I don't think they even had micro USB when the iPod came out, either.

              • Re: (Score:3, Informative)

                by snowraver1 (1052510)
                In 2006 China was looking at standardising the phone charger market.
                http://www.techdirt.com/articles/20061219/092747.shtml [techdirt.com]

                I am not sure if they were successful or not (but given the plethora of chargers still on the market i'm guessing not). Another note, it is possible to get L+R stereo from a mini USB port (the motorola razr has a dongle that does just that. It should be entirely possible to make a dongle that does video out.

                I get so tired of companies pushing thier proprietory solutions when an
            • Re: (Score:3, Insightful)

              by ncc74656 (45571) *

              I'm with you -- mini and micro USB is much more standard than the iPod and there's no reason Apple couldn't have used USB instead. It would've possibly cost more, sure, so they did something proprietary like everyone else.

              The first iPods supported FireWire and had standard 6-pin FireWire connectors on them. On later iPods, the dock connector was a way to shoehorn FireWire, USB, audio, video, and remote-control functionality into a compact connector that wouldn't chew up much board space...an important c

          • Re:No offence, (Score:4, Interesting)

            by mal3 (59208) on Wednesday January 30, 2008 @05:05PM (#22238700)
            You must have gotten that Motorola Q from someone other than Verizon. If you plug a regular USB cable into a Verizon phone(my old RAZR), you get an "Unauthorized Charger" message. They may have changed since then, but you can't be certain that just because the plug is standard the charger is too.

            • Re: (Score:3, Interesting)

              by SoCalChris (573049)
              My Verizon KRZR gave me that unauthorized charger message. It was on the screen just long enough for me to start cursing Verizon, then it went away and started charging. I think the phone was afraid I was going to chuck it across the room. You probably just need to make sure your phone knows who the boss is.
    • Re:No offence, (Score:5, Insightful)

      by Captain Splendid (673276) * <capsplendid@@@gmail...com> on Wednesday January 30, 2008 @02:47PM (#22236972) Homepage Journal
      Not to mention the article's free of any "fixes" promised in the first paragraph. The best we get is "it should be like this!" Uh, yeah, it should, but got anything more practical?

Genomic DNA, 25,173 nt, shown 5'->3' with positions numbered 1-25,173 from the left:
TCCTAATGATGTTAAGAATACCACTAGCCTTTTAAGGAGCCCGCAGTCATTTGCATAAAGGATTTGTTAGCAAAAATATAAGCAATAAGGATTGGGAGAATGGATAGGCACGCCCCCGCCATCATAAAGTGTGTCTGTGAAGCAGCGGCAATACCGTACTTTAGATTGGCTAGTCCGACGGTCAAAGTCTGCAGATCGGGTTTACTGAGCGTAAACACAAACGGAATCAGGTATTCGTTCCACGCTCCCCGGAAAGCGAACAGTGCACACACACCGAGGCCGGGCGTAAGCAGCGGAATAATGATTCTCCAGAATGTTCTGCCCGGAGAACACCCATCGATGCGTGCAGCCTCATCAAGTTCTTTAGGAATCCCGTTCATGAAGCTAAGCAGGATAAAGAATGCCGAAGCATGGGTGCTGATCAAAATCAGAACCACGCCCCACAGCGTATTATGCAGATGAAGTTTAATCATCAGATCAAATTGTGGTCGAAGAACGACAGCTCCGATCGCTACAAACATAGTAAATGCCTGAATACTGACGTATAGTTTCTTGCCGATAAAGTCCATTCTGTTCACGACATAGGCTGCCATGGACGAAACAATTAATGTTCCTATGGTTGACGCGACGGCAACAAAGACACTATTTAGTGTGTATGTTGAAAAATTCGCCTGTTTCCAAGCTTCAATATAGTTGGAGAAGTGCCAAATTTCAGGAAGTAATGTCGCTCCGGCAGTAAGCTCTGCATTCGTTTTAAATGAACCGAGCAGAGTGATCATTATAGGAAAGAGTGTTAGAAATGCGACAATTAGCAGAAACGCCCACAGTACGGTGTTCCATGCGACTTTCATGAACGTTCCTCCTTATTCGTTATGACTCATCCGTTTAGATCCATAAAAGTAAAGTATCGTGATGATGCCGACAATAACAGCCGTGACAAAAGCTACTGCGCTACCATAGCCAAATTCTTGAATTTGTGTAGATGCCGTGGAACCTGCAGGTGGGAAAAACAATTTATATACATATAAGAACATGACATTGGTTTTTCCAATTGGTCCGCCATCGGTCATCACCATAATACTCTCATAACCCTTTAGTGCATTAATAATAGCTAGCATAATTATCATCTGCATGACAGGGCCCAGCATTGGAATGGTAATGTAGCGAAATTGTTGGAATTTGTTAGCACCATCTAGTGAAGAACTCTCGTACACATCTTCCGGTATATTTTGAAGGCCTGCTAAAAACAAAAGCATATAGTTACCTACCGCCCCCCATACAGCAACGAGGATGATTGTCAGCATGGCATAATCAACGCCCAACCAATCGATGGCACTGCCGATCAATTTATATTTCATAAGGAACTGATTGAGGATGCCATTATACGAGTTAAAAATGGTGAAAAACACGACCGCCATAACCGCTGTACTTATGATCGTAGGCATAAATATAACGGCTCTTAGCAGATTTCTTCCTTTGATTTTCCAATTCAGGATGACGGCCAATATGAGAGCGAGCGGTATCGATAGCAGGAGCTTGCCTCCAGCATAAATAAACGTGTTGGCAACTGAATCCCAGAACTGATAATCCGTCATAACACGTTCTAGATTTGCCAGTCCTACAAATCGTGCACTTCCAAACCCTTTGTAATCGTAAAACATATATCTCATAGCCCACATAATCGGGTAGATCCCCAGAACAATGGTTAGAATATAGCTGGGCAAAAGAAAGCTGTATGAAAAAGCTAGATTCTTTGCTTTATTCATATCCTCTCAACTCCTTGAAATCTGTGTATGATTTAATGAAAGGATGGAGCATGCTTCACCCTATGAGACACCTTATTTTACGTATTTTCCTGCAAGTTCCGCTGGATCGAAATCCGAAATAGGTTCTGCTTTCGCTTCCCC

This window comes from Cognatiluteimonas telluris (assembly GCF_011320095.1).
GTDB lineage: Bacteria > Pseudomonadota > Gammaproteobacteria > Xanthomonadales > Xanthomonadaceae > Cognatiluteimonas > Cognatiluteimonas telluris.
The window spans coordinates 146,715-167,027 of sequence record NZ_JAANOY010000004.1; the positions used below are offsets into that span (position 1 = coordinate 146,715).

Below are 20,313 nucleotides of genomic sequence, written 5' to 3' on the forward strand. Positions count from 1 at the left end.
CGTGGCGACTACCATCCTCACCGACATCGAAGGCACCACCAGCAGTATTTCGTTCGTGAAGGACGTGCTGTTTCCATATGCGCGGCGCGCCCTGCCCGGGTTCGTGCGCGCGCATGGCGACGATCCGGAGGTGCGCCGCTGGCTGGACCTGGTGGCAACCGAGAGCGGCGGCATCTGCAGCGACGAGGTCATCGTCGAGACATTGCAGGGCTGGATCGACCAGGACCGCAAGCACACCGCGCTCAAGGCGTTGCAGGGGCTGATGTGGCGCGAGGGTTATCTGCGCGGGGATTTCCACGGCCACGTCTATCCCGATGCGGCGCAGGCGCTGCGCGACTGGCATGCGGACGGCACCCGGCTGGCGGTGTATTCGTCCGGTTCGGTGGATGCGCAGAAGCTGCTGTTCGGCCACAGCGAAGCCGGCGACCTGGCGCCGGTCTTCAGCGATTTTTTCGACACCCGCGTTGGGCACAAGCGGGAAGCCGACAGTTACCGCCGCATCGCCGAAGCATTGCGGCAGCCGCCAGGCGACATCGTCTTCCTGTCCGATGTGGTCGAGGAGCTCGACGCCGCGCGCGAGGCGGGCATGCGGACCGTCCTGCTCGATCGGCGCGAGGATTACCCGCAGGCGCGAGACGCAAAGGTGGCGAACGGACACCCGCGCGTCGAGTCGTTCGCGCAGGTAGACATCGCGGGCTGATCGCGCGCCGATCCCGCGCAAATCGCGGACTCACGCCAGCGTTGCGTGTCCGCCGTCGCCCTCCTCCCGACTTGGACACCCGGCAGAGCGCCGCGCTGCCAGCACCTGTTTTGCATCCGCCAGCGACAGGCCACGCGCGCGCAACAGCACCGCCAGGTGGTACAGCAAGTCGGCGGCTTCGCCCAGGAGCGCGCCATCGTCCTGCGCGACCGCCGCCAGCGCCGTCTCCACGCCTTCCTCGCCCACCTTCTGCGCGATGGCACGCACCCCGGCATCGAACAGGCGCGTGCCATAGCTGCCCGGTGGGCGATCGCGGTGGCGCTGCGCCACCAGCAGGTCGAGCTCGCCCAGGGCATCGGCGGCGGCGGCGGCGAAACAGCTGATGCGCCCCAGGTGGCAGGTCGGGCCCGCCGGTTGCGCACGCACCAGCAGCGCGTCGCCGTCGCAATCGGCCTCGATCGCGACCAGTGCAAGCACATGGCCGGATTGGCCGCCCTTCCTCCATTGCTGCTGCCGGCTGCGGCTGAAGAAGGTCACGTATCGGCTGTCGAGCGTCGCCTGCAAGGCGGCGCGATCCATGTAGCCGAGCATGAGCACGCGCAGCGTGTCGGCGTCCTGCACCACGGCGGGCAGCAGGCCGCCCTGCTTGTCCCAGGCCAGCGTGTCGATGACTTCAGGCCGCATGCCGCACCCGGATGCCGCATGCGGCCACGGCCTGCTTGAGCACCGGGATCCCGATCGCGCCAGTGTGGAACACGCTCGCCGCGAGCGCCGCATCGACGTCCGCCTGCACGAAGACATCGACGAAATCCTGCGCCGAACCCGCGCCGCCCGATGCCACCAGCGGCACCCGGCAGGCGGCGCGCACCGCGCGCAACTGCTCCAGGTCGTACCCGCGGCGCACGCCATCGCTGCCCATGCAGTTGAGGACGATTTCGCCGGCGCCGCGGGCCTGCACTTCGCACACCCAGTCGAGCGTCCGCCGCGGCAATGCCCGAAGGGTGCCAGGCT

I love Jamie and Adam, but he needs to realize that engineering!=profits, hence all these annoyances.
      • Re: (Score:3, Interesting)

        by Vellmont (569020)

        I love Jamie and Adam, but he needs to realize that engineering!=profits

        Since when? Nothing alone = profits. But in general, better products at lower profits = profits. (Try to remember Jamie has run quite a successful FX business for a number of years, so I'd say he knows at least something about business)

        With standard batteries, tool makers could focus on making tools, rather than another rev of a battery for toolx. Let the battery guys figure out the batteries. The reason it doesn't happen isn't pro
    • Re:No offence, (Score:5, Interesting)

      by Anonymous Coward on Wednesday January 30, 2008 @02:59PM (#22237108)
      Well, no, not to a geek. But the general public might find some of it enlightening.

      Also, it's kind of nice to get support for this kind of view from a celebrity. It's like "no, you're not crazy. Jamie Hyneman Agrees!!".

      I am in total agreement with his stance on Vista for example. (I find it almost hilarious that MS now includes a movie editor, MSN, media this and media that, but still doesn't provide a decent text editor.)

    • by Weaselmancer (533834) on Wednesday January 30, 2008 @03:05PM (#22237172)

      ...because we're on Slashdot. We all know what Jamie is saying is true.

      But he's near-famous. He has a show that millions of people watch. And he's saying that Vista blows, and why it blows, and that Ubuntu kicks its ass.

      And he's saying it in Popular Mechanics. You see those everywhere. My barber has a rack of them by his waiting bench. So does my doctor. You see PM magazines all over a doctor's waiting area.